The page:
Operational Control Language

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Operational Control Language (OCL) is the control language of the IBM System/34 and System/36 minicomputer family. Other control languages include CL (System/38 and AS/400), JCL (System/370), and REXX (AS/400). The facility of DOS to use batch files is also control language.

On the IBM S/34 and S/36, OCL statements are used to directly load user or system programs into memory, assign system resources to them, and transfer system control to them in a process called execution. The fact that a program is on a computer's disk drive does not in itself cause the computer to begin working on the program.

OCL statements can be entered from the keyboard, but are generally stored in a S/34-S/36 procedure member. A procedure member is a freely editable member within a library, not dissimilar from a source member. On the S/34-S/36, procedures are not compiled.

OCL statements begin with two slashes and a space. Here's an example of a short procedure stored on a System/36 as PROC1:

 ** Procedure PROC1
 ** 
 ** Written by Joe User 2006-05-29
 **
 ** 
 // * 'PROC1 procedure is running'
 // * ' '
 // IFF ACTIVE-'PROC2,PROC3' GOTO OKAY
 ** IFF means 'if false'
 ** ACTIVE-'nnn,nnn2' means at least one of the listed programs is currently running
 ** GOTO xxx means skip to the statement that says TAG xxx and resume processing
 // PAUSE ' Cannot continue because other Payroll is running'
 // CANCEL                                               stops execution of this procedure
 // TAG OKAY
 // IFF DATAF1-PFILE1 IFF DATAF1-PFILE2 GOTO NODELT
 // * ' Caution, Pay Data Exists'                        displays info on CRT
 // * ' '
 // * ' Press 1 to continue and DELETE existing files'
 // IFF '1'=?1R? CANCEL     A parameter is indicated by question marks surrounding a number
 ** Using 1R between question marks indicates that the parameter is required and processing
 ** waits for user input.  CANCEL means immediately go to end of job.
 // LOAD $DELET                                         $DELET is used to delete files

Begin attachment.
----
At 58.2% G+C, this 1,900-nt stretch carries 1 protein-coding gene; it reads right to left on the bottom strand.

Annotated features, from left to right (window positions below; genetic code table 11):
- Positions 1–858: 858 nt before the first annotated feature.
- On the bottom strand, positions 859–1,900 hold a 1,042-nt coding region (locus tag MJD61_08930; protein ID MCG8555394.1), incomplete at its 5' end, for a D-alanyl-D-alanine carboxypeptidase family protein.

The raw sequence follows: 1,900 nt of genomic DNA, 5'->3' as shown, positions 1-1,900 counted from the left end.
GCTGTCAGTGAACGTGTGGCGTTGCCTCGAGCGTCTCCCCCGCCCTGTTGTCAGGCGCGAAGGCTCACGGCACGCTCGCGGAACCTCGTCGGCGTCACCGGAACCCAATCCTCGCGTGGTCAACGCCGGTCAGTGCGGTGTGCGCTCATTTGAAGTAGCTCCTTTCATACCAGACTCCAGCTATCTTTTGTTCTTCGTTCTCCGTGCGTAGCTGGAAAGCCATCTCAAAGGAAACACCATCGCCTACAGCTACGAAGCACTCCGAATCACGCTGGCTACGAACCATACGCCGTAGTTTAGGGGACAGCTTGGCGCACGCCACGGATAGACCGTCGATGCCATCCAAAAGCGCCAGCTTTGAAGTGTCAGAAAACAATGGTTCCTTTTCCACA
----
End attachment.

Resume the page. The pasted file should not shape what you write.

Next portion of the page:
// RUN
 // IF DATAF1-PFILE1 SCRATCH UNIT-F1,LABEL-PFILE1       deletes a disk file
 // IF DATAF1-PFILE2 SCRATCH UNIT-F1,LABEL-PFILE2
 // END                                              END returns control from a system program
 // LOAD PR101                                          PR101 is the sample RPG program
 // FILE NAME-PAYMAST,DISP-SHR                          PAYMAST is the payroll master file
 // FILE NAME-PFILE1,DISP-NEW,RECORDS-100,EXTEND-100    A new file PFILE1 is created
 ** 100 records are assigned to PFILE1 - if full, the system tries to extend it by another 100
 ** each time it fills.
 // RUN
 ** It's not necessary or valid to put an END statement after most user programs
 // SWITCH 1XXXXXXX                                    Causes U1 to be SETON in the RPG program
 // LOCAL OFFSET-1,DATA-'PROC1'      Places PROC1 in the Local Data Area
 // LOCAL OFFSET-101,DATA-'?USER?'   Substitutes the operator's User ID                        
 ** LDA becomes the external data structure (UDS) in an RPG program
 // LOAD PR102
 // FILE NAME-PAYMAST,DISP-SHR                         DISP-SHR means the file is shared
 ** Other programs can use PAYMAST at the same time
 // FILE NAME-PFILE,LABEL-PFILE1
 ** NAME/LABEL is used when the RPG disk file and the actual disk file names are different.
 // RUN
 // RETURN                                             Return means go to end-of-job

In this short procedure, a number of OCL statements and procedure control expressions (PCE) are used. Comments are represented by an asterisk in column 1, or can be placed after the end of a statement.